You give Three (3) Kisses Right cheek, left cheek, right cheek. This is the right way to give Three Dutch kisses. If a Dutch like you, they give you three kisses. Today I met a new German friend,she was so nice and we had a great time chatting and as we part ways and say Tsüss, I found myself giving her 3 kisses. She just looked at me smilingly and I thought, I just really like her.Period.
You can run in steep stairs even in pitch dark nights – Ja, I did it and I don’t mind. I could run and climb these stairs without vertigo. You need to go to the bathroom in the middle of the night, it’s in the 2nd floor-No problem! My daughter climb these very steep stairs from my parents-in-law when she was about to turn 1. Wonder how in the world Dutch people put those furniture up there in the upper level of the house? It runs in the family. Have you seen steep stairs of Dutch houses yourself?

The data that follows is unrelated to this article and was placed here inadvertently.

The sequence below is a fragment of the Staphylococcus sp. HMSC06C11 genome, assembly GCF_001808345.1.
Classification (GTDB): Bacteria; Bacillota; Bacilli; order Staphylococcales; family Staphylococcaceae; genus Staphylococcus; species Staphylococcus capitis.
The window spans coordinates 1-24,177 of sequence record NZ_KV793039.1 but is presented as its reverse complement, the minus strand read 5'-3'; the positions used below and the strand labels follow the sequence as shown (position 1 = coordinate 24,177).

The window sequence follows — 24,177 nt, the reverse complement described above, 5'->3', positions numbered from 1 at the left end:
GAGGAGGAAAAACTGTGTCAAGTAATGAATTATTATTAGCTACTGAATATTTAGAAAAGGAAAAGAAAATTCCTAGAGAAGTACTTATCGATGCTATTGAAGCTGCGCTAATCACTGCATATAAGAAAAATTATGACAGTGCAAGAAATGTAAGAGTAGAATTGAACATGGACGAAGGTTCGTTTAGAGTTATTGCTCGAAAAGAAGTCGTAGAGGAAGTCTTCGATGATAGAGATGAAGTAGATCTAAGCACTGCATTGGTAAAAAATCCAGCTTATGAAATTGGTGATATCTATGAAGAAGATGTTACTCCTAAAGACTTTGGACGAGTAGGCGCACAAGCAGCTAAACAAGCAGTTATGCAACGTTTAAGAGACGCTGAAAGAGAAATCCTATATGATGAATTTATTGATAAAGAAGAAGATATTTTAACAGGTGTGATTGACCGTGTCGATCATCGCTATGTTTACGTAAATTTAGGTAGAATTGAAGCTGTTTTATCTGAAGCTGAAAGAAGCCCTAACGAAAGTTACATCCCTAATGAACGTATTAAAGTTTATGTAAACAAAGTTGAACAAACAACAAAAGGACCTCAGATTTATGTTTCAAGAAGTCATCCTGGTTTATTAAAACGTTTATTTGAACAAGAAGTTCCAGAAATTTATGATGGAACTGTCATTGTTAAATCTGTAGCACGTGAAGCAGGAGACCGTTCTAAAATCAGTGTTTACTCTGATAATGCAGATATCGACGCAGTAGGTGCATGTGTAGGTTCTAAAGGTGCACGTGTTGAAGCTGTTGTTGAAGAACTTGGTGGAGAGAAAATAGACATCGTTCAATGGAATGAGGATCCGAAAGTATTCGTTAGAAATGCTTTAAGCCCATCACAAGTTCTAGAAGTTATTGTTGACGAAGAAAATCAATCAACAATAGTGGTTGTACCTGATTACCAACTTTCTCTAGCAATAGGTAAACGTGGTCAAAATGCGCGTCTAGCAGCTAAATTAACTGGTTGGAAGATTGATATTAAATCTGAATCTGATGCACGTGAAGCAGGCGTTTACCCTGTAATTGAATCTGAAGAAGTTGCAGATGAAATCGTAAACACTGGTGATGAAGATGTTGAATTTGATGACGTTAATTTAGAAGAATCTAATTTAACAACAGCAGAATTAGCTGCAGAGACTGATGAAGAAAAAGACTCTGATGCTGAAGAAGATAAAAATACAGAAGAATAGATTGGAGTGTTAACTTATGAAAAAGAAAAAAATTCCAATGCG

You own one of these. A Dutch staple during showers.- A washcloth or Washandjes. Don’t panic, this is only a piece of a towel which Dutchies use in showers.While I grew up using Loofa, sponges and stone, my husband introduced to me the use of these wash cloths. They are very handy,hygienic, easy to use and don’t easily fall, easy to wash, and great if you have babies. You can use it as long as the threads doesn’t fall off, not like the sponges that you need to toss after 2-3 weeks of use, or else, it’s Yuck!